@Phil_Wisden 4 minute read
Wisden Cricket Monthly editor-in-chief Phil Walker talks to Dawid Malan, and wonders if his wicket-preserving instincts might be precisely what England’s band of dashers need.
It’s 48 hours before the first game yet no one knows. England’s XI will only be revealed after the final training session, a day out from the first hit against West Indies. There’s only one sure bet to play, says Dawid Malan, speaking to Wisden from this week’s opulent prison, and that’s the skipper (whose own place is of course the subject of hot debate). Malan will confess to “a few sleepless nights” waiting for the nod. He’s 34, on the cusp of his first world tournament.
“The tough part is the waiting,” he says. “But then that’s the beauty of this team, I wouldn’t say it’s all kept under wraps, but with so many options to choose from, it keeps us all on our toes.”
You might think that the world’s No.1 ranked T20I batter – with his average well north of 40, and his strike rate superior to that of Bairstow, Morgan and Moeen, and the career equal of Buttler – would be inclined to back himself a bit more. But that would be to misunderstand the dynamics of England’s remorseless white-ball culture, not to say the tangled complexities of the man himself.
Malan played both warm-up games, made 18 (18) and 11 (15) from No.3, and turned his phone off. It’s something he’s been doing for a while now, come rain or shine, pruning his interactions to a point where he can function at something like full tilt, detached from the din; “away from the noise” as he puts it.
Those practice knocks were his first loosely competitive hits since early September, following his decision to take a break from the game rather than join up for the IPL. For Malan, a multi-format player in high demand, it was felt to be essential. He speaks of having felt drained at various points last summer, of bubble-darkness, and a sense of fighting against himself. “You see it now with guys pulling out of big tournaments, lucrative tournaments. Especially the guys who have done it a lot, they just can’t do it any more. You just can’t perform. There’s no release.”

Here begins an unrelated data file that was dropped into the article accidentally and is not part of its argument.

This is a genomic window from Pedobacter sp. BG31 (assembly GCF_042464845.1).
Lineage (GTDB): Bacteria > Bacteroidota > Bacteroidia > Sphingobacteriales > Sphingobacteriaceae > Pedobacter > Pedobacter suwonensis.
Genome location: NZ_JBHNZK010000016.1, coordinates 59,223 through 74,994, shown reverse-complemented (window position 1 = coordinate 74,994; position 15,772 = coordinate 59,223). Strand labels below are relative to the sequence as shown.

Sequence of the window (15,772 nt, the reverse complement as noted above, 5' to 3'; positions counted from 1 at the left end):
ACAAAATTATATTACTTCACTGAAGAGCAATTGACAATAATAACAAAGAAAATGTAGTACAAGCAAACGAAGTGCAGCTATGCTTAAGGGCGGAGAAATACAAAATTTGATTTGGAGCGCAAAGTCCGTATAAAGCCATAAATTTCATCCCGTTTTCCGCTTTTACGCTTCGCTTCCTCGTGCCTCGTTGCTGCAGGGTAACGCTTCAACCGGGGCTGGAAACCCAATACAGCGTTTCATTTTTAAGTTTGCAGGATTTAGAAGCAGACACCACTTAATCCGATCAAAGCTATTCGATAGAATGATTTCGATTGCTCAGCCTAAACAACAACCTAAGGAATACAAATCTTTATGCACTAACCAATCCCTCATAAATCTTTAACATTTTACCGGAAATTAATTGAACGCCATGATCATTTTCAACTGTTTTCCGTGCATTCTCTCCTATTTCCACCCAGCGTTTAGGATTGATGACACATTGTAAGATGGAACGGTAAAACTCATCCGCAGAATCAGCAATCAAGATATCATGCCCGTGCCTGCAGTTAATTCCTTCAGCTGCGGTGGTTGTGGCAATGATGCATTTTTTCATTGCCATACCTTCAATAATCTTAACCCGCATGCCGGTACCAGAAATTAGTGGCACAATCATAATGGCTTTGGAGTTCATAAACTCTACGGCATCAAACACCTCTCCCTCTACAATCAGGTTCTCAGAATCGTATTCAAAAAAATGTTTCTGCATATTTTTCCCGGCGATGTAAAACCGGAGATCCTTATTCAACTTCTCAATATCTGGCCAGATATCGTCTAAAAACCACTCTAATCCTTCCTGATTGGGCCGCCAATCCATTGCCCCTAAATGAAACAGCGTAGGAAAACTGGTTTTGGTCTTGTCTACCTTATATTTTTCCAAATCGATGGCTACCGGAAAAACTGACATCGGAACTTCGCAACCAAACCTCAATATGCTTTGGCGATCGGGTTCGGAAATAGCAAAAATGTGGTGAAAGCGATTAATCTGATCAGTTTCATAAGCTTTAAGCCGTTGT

His self-imposed breather gave him the chance to process a summer in which he returned to the Test side after three years, looked the part, and is now tentatively established in the Kryptonite slot at No.3. He returns to Australia next month – to the scene of his first overseas Test tour, where he scrapped to the top of England’s list of series run-scorers – a more rounded player, more expressive, less obviously self-conscious, and a wiser player of the other game, the one raging beneath the surface.
When Malan came back in last August, he’d racked up 51 caps across the formats, helping to kindle some of the confidence that was in scarce supply first time round. “Back then, I was suddenly sharing a field with Broad, Anderson, Cook, Root – guys I’d looked up to for years. The biggest question for me was whether I belonged or not.” After that promising Ashes series, he retreated into himself. He recalls his final Test knocks in the summer of 2018 as tortuous affairs, the mind playing tricks, his game out of whack. “I was trying too hard,” he says. “And I froze.”
He wasn’t about to let that happen again. “This time I just thought, if it’s there I’m gonna hit it. And if I don’t score any runs then I’d rather have given myself the chance, playing the way I play, and if I’m not good enough, then at least I can walk away knowing that for sure.” His assured 70 on his return at Headingley, cut short by a catch down the leg-side, silenced more than a few voices inside and out.